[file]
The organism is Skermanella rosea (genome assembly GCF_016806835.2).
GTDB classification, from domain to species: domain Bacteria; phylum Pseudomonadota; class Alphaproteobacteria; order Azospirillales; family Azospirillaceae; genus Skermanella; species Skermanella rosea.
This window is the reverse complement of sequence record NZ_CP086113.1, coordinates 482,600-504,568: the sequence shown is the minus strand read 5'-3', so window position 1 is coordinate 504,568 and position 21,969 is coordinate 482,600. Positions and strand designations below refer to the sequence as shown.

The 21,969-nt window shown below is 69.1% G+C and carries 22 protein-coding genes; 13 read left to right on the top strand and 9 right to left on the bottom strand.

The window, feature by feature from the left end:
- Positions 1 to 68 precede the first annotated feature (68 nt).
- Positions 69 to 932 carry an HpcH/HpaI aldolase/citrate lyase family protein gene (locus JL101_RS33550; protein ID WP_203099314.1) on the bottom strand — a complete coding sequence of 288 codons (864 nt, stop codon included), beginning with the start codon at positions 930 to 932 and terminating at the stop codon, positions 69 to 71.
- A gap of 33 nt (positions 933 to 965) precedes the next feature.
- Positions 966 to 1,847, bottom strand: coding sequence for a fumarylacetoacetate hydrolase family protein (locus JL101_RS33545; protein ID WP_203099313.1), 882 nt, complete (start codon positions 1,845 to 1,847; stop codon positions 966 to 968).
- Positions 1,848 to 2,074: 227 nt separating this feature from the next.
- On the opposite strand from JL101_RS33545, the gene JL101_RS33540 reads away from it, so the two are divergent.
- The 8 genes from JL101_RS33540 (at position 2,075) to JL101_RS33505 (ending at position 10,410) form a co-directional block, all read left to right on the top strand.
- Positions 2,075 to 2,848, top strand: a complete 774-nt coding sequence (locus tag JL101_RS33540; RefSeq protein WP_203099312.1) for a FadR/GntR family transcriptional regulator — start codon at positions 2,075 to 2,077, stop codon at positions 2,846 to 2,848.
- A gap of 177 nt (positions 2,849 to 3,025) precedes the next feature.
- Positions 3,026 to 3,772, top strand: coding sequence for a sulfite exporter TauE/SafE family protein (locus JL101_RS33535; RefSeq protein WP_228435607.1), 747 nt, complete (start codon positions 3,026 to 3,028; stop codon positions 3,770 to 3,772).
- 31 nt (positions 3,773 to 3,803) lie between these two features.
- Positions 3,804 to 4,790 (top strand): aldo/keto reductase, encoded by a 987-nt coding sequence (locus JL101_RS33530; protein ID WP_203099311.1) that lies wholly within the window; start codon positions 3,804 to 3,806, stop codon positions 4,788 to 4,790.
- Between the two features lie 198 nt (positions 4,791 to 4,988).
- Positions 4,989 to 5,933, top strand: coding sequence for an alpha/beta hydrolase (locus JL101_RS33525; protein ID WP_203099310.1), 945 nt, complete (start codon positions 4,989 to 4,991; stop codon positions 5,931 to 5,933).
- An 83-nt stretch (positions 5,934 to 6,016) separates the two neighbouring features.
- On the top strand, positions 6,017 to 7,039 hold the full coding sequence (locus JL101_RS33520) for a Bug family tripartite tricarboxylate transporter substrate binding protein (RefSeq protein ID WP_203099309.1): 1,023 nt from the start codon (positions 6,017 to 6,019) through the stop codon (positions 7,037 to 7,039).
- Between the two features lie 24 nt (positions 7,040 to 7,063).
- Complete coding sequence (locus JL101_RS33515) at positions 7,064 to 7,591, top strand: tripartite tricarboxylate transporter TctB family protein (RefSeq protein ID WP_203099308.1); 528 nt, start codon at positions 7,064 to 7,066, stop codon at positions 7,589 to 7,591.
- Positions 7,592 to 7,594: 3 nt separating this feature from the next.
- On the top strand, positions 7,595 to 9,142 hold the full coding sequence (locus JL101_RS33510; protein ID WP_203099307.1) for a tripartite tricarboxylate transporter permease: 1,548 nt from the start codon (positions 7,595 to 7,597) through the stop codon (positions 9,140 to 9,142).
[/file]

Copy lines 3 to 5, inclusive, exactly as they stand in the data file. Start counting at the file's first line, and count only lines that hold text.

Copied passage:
This window is the reverse complement of sequence record NZ_CP086113.1, coordinates 482,600-504,568: the sequence shown is the minus strand read 5'-3', so window position 1 is coordinate 504,568 and position 21,969 is coordinate 482,600. Positions and strand designations below refer to the sequence as shown.

The 21,969-nt window shown below is 69.1% G+C and carries 22 protein-coding genes; 13 read left to right on the top strand and 9 right to left on the bottom strand.

The window, feature by feature from the left end: